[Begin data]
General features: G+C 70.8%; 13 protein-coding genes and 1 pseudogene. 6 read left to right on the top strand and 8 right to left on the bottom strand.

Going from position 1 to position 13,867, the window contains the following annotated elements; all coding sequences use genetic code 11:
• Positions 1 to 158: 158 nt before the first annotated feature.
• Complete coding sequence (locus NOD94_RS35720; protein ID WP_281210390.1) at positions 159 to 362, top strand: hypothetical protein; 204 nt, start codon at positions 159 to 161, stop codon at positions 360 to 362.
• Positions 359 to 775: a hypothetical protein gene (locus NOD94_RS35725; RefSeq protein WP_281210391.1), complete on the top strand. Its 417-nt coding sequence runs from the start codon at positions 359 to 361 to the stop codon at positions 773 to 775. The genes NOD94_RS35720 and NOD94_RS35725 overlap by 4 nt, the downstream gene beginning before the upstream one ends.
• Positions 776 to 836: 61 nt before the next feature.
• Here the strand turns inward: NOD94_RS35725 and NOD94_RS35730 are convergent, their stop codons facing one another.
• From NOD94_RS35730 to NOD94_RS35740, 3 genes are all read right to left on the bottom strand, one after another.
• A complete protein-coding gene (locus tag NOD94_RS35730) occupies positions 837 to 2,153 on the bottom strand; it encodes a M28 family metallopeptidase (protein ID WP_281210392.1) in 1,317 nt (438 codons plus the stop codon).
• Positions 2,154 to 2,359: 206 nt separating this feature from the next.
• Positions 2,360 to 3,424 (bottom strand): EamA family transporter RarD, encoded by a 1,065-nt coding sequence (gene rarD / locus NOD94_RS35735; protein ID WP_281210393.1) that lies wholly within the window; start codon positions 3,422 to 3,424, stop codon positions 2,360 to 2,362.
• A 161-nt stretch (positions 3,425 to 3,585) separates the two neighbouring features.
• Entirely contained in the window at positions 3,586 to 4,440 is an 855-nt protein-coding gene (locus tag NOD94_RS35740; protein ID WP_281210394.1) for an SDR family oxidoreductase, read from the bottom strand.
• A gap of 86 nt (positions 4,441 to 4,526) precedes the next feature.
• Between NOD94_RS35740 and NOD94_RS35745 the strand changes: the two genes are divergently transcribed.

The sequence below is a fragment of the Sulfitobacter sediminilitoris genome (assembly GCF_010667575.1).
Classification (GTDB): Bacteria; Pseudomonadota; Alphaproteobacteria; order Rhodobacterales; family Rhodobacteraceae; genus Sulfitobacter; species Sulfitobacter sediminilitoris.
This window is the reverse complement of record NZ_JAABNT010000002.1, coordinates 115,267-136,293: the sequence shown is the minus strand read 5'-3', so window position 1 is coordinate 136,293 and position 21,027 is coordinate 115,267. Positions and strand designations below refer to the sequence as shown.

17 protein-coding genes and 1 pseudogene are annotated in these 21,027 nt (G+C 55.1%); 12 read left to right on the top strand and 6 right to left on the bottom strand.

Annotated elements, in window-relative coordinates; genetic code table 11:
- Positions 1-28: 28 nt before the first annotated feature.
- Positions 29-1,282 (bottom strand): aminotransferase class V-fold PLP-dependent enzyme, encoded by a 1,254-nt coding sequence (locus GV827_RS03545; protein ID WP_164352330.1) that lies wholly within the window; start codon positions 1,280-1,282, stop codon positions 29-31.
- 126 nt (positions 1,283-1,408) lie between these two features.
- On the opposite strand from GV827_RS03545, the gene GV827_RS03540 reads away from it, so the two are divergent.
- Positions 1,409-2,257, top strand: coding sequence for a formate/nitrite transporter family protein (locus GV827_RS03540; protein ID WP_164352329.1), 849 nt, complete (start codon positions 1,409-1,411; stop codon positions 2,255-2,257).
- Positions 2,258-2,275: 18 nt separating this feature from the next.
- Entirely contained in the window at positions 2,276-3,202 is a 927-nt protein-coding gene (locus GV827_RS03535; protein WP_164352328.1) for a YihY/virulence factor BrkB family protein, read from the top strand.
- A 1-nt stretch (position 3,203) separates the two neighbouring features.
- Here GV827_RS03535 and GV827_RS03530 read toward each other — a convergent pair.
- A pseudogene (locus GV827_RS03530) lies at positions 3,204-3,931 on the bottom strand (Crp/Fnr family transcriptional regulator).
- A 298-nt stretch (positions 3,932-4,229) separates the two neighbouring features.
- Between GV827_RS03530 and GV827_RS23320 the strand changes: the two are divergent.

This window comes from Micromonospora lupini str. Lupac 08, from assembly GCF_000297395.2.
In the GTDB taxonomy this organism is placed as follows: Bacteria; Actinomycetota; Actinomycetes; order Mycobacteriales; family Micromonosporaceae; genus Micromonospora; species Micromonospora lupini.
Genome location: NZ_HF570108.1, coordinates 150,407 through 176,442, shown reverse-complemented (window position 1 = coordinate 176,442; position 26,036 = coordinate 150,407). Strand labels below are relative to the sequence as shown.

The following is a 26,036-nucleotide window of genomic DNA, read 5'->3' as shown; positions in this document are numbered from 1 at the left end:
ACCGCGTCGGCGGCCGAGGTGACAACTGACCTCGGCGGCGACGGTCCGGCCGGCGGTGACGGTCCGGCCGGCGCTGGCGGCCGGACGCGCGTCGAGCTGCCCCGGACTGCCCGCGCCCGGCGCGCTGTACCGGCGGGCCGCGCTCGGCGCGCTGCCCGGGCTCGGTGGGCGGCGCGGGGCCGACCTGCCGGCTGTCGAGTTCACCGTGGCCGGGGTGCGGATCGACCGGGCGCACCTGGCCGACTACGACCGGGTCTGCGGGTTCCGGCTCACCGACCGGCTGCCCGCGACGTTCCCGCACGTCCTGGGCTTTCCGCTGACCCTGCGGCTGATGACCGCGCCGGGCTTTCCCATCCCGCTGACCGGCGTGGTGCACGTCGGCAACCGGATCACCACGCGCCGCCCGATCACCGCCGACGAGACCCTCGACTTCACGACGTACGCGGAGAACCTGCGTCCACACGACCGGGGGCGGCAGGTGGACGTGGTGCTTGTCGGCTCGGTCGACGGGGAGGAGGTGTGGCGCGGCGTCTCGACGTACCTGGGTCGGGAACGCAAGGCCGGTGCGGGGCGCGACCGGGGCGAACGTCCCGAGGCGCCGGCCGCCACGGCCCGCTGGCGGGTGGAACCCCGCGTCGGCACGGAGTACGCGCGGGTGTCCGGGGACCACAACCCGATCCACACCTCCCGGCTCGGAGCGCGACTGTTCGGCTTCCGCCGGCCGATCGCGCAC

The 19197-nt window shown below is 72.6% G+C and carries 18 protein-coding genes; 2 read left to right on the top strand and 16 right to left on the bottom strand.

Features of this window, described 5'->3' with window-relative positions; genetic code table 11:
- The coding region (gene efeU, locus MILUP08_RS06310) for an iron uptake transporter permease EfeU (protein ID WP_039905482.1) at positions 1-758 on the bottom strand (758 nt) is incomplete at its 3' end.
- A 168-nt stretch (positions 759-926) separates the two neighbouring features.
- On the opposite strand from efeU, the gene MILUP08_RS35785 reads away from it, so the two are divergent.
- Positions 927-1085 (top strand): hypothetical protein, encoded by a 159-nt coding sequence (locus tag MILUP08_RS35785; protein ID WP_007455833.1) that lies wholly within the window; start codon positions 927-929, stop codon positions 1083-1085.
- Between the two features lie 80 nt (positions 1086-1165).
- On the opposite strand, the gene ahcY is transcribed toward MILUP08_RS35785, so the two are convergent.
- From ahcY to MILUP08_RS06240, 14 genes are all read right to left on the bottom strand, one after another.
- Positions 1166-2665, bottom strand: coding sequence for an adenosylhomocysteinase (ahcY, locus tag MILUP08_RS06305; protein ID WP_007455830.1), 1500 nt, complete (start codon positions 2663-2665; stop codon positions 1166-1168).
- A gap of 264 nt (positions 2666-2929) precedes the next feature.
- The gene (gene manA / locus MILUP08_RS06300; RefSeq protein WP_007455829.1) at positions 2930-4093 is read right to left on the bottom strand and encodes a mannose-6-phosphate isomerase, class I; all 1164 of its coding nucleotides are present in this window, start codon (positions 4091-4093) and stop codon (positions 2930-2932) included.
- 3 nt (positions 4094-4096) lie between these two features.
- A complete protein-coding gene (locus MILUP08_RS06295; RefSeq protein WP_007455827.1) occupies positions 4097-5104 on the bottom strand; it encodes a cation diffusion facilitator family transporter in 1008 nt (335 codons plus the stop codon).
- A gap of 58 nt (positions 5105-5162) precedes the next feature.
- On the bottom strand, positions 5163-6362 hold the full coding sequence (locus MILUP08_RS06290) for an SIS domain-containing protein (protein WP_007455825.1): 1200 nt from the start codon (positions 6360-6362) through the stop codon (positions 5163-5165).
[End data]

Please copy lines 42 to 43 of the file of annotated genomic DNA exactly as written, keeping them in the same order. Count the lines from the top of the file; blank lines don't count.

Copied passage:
- On the opposite strand from efeU, the gene MILUP08_RS35785 reads away from it, so the two are divergent.
- Positions 927-1085 (top strand): hypothetical protein, encoded by a 159-nt coding sequence (locus tag MILUP08_RS35785; protein ID WP_007455833.1) that lies wholly within the window; start codon positions 927-929, stop codon positions 1083-1085.